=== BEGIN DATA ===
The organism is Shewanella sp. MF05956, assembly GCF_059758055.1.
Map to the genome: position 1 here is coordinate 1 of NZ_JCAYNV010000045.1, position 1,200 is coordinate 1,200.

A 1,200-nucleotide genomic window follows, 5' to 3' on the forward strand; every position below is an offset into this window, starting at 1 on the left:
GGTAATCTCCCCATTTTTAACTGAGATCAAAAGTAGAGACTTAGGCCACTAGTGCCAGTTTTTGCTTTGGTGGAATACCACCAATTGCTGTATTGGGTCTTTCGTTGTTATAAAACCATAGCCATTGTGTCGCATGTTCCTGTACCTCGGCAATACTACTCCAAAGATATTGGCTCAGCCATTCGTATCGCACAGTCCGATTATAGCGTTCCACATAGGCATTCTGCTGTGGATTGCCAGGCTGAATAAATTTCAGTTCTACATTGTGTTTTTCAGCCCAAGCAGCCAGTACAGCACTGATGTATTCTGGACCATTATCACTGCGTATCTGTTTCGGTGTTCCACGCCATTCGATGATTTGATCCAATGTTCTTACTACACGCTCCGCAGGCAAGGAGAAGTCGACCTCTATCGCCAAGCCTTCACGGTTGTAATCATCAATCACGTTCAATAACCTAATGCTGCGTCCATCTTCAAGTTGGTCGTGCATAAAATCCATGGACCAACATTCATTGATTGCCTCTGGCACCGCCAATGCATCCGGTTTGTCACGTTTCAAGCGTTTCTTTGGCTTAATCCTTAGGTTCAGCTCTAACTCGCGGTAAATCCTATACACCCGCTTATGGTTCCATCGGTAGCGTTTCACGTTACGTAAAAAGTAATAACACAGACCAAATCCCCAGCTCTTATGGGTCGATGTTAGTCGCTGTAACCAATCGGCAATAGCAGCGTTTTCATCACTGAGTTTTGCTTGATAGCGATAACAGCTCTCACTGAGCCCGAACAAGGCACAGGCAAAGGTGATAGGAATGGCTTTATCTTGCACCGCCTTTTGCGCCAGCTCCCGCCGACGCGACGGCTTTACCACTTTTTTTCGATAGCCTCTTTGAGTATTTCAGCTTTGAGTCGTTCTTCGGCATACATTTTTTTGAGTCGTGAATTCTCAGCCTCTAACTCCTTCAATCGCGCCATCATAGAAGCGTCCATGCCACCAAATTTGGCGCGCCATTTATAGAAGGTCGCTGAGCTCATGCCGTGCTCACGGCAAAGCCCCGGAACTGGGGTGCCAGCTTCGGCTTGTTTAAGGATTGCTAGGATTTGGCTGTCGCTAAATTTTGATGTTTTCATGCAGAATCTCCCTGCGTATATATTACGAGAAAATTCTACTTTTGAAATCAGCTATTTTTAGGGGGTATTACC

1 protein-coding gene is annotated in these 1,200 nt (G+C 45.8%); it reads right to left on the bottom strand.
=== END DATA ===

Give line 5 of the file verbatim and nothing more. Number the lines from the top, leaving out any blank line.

1 protein-coding gene is annotated in these 1,200 nt (G+C 45.8%); it reads right to left on the bottom strand.